WCVM MRI/LinAcc Installation
In 2010, the Western College of Veterinary Medicine (WCVM) made plans for the purchase of a magnetic resonance imaging (MRI) unit. The existing MRI was outdated and could no longer meet current medical imaging needs. It was removed in the summer of 2010 and plans to renovate the MRI suite were underway when the opportunity arose for WCVM to purchase a linear accelerator (LinAcc) from the Saskatchewan Cancer Agency in the spring of 2011. This was a tremendous opportunity for the college to replace the old cobalt therapy unit and bring veterinary cancer therapy capabilities to current standards.
When it was determined that both the MRI and the LinAcc could use the same new cooling system, the projects were combined. The new devices would fit in the spaces previously occupied by the old MRI and cobalt therapy units, however, the supporting infrastructure had to be modified to accommodate the new cooling system and equipment.
Demolition involved removal of old services and select walls to make room for the new equipment. Cooling and ventilation upgrades included the installation of a new chiller, fluid cooler, and associated pumps, piping, and duct work modifications. New electrical distribution equipment, including motor control centre, service distribution panel, variable frequency drives, transformers, and associated conduit and wiring, were installed. Lighting in the MRI suite was also upgraded to suit the new equipment.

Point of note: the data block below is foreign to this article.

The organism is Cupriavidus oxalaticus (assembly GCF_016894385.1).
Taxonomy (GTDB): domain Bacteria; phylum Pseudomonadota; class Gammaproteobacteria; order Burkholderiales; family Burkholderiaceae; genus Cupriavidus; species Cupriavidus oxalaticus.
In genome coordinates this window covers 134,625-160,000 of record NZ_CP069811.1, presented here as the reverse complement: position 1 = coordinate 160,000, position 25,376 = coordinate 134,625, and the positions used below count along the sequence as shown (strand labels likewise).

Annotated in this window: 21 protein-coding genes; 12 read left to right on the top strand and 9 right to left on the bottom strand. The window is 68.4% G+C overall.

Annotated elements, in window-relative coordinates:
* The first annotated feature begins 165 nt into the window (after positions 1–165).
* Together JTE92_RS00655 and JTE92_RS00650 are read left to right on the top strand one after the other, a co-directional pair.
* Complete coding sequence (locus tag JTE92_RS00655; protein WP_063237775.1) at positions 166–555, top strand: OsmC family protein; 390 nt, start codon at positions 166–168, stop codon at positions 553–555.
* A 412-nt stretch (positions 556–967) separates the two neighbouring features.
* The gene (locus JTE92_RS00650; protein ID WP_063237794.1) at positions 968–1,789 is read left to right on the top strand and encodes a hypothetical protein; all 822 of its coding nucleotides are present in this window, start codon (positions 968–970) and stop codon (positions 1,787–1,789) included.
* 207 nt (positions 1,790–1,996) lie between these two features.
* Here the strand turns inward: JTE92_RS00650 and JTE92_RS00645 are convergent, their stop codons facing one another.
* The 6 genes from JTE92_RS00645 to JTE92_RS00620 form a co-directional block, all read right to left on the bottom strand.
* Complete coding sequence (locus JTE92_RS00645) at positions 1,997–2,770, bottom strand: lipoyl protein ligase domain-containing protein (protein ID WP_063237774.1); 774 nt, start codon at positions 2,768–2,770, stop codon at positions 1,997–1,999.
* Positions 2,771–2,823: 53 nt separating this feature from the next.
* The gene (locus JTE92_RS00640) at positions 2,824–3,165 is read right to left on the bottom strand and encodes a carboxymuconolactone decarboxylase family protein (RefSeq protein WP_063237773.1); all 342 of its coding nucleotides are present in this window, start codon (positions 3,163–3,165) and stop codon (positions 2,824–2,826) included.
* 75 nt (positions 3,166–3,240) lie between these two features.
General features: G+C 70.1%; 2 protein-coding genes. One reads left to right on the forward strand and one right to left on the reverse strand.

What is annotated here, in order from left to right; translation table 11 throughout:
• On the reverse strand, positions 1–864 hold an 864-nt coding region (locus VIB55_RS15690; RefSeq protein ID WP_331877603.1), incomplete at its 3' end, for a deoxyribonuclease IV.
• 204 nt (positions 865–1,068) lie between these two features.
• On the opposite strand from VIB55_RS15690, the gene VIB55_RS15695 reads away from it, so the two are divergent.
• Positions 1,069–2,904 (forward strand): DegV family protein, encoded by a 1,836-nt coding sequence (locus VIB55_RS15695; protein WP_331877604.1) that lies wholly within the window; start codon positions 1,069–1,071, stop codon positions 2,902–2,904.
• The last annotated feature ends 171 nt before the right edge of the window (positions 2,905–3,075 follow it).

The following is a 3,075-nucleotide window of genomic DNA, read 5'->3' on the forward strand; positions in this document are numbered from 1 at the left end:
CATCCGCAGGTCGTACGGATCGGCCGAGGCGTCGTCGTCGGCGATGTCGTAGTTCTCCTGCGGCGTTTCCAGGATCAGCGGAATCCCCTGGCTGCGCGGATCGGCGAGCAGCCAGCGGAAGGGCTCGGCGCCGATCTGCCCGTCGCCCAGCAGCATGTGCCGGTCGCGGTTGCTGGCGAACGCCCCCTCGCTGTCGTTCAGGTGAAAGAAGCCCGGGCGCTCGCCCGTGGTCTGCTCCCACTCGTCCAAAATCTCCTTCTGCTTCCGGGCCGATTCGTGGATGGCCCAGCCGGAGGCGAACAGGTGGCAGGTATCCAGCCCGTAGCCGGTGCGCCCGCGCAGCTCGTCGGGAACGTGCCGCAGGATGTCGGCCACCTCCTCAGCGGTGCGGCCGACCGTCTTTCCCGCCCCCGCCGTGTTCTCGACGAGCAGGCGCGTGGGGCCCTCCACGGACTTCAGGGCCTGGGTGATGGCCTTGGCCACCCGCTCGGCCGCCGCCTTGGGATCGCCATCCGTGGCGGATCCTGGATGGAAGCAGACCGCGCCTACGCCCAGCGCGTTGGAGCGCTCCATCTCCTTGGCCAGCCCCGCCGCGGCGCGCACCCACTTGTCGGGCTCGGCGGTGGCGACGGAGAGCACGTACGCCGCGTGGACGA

With construction nearing completion, the new MRI facility will provide enhanced medical imaging capabilities that are essential for teaching and clinical programs at the WCVM. The LinAcc will expand opportunities for the university to contribute to the field of veterinary oncology.
In addition to their importance as clinical tools, the new MRI and LinAcc will be valuable resources for veterinary and human biomedical researchers. This equipment will strengthen collaborative partnerships with human health research and will open doors for more studies involving animal cancers as comparative models for human patients.
The units will enhance the education and training of undergraduate and graduate students enrolled in veterinary, biomedical, and medical programs. When combined with WCVM’s new capabilities in CT imaging and Nuclear Scintigraphy, the possibilities for patient care and collaborative research are multiplied.
Providing the diagnostic capability for the new MRI and the therapeutic enhancement of the LinAcc within the Veterinary Medical Centre (VMC) will align with ongoing priorities in the college to enhance biomedical and clinical research. It also supports the campus-wide initiative in the area of One Health and strengthens ties between the health sciences areas.
The project began last fall and should be completed in spring 2012.